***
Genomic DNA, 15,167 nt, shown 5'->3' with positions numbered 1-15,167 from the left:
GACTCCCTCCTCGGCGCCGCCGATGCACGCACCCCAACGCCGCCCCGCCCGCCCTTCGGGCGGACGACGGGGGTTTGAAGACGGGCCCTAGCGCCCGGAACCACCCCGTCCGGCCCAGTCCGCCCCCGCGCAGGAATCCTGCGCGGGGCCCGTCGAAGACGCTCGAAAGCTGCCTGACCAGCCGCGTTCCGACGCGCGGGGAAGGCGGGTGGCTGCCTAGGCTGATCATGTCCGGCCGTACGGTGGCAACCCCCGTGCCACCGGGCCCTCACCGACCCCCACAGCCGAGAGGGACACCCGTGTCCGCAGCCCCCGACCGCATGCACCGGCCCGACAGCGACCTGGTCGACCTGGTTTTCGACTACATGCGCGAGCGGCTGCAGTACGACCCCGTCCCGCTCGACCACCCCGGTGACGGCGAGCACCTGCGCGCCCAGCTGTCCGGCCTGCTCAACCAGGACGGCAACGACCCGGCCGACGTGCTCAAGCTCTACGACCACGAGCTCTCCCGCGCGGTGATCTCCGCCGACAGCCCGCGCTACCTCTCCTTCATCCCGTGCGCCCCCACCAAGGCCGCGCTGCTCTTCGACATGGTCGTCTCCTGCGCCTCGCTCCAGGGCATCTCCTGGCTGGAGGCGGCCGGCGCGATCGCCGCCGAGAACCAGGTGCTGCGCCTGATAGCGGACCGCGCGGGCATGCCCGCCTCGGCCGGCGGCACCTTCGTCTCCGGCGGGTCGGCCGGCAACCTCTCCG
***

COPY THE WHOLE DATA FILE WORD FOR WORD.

Genomic DNA, 15,167 nt, shown 5'->3' with positions numbered 1-15,167 from the left:
GACTCCCTCCTCGGCGCCGCCGATGCACGCACCCCAACGCCGCCCCGCCCGCCCTTCGGGCGGACGACGGGGGTTTGAAGACGGGCCCTAGCGCCCGGAACCACCCCGTCCGGCCCAGTCCGCCCCCGCGCAGGAATCCTGCGCGGGGCCCGTCGAAGACGCTCGAAAGCTGCCTGACCAGCCGCGTTCCGACGCGCGGGGAAGGCGGGTGGCTGCCTAGGCTGATCATGTCCGGCCGTACGGTGGCAACCCCCGTGCCACCGGGCCCTCACCGACCCCCACAGCCGAGAGGGACACCCGTGTCCGCAGCCCCCGACCGCATGCACCGGCCCGACAGCGACCTGGTCGACCTGGTTTTCGACTACATGCGCGAGCGGCTGCAGTACGACCCCGTCCCGCTCGACCACCCCGGTGACGGCGAGCACCTGCGCGCCCAGCTGTCCGGCCTGCTCAACCAGGACGGCAACGACCCGGCCGACGTGCTCAAGCTCTACGACCACGAGCTCTCCCGCGCGGTGATCTCCGCCGACAGCCCGCGCTACCTCTCCTTCATCCCGTGCGCCCCCACCAAGGCCGCGCTGCTCTTCGACATGGTCGTCTCCTGCGCCTCGCTCCAGGGCATCTCCTGGCTGGAGGCGGCCGGCGCGATCGCCGCCGAGAACCAGGTGCTGCGCCTGATAGCGGACCGCGCGGGCATGCCCGCCTCGGCCGGCGGCACCTTCGTCTCCGGCGGGTCGGCCGGCAACCTCTCCG